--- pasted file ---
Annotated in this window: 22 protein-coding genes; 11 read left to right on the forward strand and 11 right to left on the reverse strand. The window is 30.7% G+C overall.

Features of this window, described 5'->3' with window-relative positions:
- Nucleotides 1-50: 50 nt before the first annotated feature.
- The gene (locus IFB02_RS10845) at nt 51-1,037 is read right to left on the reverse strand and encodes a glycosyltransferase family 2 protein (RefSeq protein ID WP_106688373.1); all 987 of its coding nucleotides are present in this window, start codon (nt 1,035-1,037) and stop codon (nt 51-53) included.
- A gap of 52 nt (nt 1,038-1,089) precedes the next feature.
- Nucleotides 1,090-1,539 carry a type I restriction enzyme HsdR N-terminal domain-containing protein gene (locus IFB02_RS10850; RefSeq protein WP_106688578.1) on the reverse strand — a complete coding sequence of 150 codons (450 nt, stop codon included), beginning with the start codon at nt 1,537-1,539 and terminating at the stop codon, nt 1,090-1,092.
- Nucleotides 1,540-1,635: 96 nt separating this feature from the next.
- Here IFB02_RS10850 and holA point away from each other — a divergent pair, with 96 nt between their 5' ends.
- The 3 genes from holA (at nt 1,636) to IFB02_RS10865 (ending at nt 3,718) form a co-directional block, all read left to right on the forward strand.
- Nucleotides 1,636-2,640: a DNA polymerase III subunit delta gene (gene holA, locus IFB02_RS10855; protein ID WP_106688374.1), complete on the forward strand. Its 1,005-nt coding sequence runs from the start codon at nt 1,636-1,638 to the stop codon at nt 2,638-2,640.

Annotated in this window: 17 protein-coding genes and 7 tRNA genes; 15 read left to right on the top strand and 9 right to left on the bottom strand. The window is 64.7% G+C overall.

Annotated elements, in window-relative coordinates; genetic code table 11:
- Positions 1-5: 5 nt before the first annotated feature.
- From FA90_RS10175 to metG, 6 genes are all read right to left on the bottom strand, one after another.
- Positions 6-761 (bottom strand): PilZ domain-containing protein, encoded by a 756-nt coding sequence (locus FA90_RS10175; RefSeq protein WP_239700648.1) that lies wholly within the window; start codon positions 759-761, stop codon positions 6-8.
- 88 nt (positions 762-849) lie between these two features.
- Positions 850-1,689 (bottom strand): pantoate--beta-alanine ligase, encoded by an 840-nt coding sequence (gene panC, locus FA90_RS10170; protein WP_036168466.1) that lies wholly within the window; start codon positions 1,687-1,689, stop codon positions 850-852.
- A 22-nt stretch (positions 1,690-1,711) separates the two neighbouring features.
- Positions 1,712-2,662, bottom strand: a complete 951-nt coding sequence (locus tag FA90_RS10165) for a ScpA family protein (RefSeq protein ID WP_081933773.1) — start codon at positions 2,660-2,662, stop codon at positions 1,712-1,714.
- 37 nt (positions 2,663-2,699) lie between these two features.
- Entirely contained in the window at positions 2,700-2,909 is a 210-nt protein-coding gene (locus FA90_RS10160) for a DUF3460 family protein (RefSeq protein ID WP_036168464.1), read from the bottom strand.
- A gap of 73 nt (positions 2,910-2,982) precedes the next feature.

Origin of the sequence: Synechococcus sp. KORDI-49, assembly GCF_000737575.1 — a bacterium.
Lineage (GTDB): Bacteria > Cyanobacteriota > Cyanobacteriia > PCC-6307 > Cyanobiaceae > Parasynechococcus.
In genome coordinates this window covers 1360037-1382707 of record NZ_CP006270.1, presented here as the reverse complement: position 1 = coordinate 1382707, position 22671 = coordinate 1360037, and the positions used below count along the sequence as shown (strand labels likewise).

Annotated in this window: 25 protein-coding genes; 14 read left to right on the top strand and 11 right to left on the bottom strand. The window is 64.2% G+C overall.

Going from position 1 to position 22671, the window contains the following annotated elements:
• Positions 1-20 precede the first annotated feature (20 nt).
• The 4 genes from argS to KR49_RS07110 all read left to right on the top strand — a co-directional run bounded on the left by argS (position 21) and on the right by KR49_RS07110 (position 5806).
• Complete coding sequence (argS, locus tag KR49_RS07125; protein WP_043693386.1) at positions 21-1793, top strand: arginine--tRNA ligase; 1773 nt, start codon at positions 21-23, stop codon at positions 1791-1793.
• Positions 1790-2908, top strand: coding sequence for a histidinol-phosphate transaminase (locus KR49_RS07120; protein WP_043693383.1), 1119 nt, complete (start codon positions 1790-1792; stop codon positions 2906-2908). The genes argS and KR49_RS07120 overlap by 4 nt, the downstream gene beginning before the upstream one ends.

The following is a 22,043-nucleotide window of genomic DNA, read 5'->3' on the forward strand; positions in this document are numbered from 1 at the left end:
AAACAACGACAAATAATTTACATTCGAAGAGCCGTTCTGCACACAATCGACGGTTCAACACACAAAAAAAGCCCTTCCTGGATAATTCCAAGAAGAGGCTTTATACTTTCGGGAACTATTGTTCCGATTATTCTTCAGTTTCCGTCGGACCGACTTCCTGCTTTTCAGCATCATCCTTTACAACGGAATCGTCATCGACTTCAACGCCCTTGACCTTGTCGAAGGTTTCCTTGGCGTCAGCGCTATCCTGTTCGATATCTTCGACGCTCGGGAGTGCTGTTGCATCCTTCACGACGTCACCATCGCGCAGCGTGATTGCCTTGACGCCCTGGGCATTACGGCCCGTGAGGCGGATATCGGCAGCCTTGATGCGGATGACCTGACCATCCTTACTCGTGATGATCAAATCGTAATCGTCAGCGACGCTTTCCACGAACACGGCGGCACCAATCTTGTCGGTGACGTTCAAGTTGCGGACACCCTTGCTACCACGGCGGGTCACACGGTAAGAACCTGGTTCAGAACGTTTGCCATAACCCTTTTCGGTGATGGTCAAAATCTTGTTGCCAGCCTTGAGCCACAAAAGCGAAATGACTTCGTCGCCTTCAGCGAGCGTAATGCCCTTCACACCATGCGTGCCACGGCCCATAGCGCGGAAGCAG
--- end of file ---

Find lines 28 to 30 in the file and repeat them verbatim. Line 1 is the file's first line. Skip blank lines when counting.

• Positions 1-20 precede the first annotated feature (20 nt).
• The 4 genes from argS to KR49_RS07110 all read left to right on the top strand — a co-directional run bounded on the left by argS (position 21) and on the right by KR49_RS07110 (position 5806).
• Complete coding sequence (argS, locus tag KR49_RS07125; protein WP_043693386.1) at positions 21-1793, top strand: arginine--tRNA ligase; 1773 nt, start codon at positions 21-23, stop codon at positions 1791-1793.